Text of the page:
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Molecular imaging refers to the non-invasive visualisation of biological processes at the molecular and cellular levels within a living organism, and offers a wide range of potential benefits to both clinical medicine and research into novel therapeutic agents. Inflammation plays an important role in a wide variety of pathological processes and imaging the molecular and cellular machinery that underlies chronic inflammation is attractive and feasible. In this review, we present an overview of molecular imaging of inflammation. We start by characterising molecular and cellular events in early inflammation, identifying current and potential future imaging targets. We focus on the imaging of endothelial cells, which mediate the important first steps in inflammation in any tissue, are readily accessible to imaging probes and which present an approach that can be applied across multiple modalities. We then review the generic requirements for imaging contrast agents and focus on the important considerations in respect of ligands, ligand-target interactions and contrast vehicles. We aim to provide an integrated view of current progress with a focus on promising recent developments in experimental and translational molecular imaging.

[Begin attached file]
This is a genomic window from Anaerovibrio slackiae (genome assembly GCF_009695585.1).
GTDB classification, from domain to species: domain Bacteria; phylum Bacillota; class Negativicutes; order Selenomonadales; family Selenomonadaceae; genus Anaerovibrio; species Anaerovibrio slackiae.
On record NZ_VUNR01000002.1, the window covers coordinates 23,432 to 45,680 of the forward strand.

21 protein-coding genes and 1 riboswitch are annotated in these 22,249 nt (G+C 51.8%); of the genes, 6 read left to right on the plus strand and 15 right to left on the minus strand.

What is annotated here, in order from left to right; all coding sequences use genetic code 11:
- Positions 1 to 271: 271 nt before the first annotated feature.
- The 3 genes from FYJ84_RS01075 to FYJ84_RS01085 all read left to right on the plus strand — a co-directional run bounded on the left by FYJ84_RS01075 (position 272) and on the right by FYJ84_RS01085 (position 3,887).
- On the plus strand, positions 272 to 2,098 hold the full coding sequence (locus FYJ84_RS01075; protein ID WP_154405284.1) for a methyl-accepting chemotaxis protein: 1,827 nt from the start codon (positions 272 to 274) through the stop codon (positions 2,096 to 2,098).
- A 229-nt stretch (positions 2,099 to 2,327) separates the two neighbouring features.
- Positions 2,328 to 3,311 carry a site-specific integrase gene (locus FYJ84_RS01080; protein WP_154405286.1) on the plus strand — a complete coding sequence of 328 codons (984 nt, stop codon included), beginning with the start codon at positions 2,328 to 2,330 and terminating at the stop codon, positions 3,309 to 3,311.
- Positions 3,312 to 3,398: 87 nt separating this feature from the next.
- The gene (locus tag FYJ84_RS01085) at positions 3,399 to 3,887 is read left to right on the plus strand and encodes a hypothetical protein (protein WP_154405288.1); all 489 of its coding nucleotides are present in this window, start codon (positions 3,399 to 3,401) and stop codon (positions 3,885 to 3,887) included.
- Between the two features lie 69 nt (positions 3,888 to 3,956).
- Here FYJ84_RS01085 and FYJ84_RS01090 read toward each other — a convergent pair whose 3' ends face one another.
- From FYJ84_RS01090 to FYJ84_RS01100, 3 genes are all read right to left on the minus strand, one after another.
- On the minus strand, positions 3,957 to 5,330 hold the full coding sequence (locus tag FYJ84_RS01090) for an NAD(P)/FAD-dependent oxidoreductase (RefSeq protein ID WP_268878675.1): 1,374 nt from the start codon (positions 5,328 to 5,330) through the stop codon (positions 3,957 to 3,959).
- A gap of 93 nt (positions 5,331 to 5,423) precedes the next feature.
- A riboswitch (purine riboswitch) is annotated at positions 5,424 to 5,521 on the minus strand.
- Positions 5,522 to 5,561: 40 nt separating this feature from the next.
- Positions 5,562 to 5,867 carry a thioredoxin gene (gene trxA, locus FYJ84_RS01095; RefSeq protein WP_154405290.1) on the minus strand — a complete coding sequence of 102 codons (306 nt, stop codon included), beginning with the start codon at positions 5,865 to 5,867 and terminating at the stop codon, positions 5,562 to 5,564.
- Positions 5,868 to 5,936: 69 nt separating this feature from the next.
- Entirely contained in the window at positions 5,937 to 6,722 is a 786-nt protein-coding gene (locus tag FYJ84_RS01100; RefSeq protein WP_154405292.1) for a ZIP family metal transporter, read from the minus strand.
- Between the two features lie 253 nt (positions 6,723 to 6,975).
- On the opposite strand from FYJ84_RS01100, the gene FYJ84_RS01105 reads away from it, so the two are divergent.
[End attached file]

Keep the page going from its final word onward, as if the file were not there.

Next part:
Original publication




Journal article


Integr Biol (Camb)

Publication Date





467 - 482


Animals, Contrast Media, Endothelium, Vascular, Humans, Inflammation, Ligands, Membrane Proteins, Molecular Imaging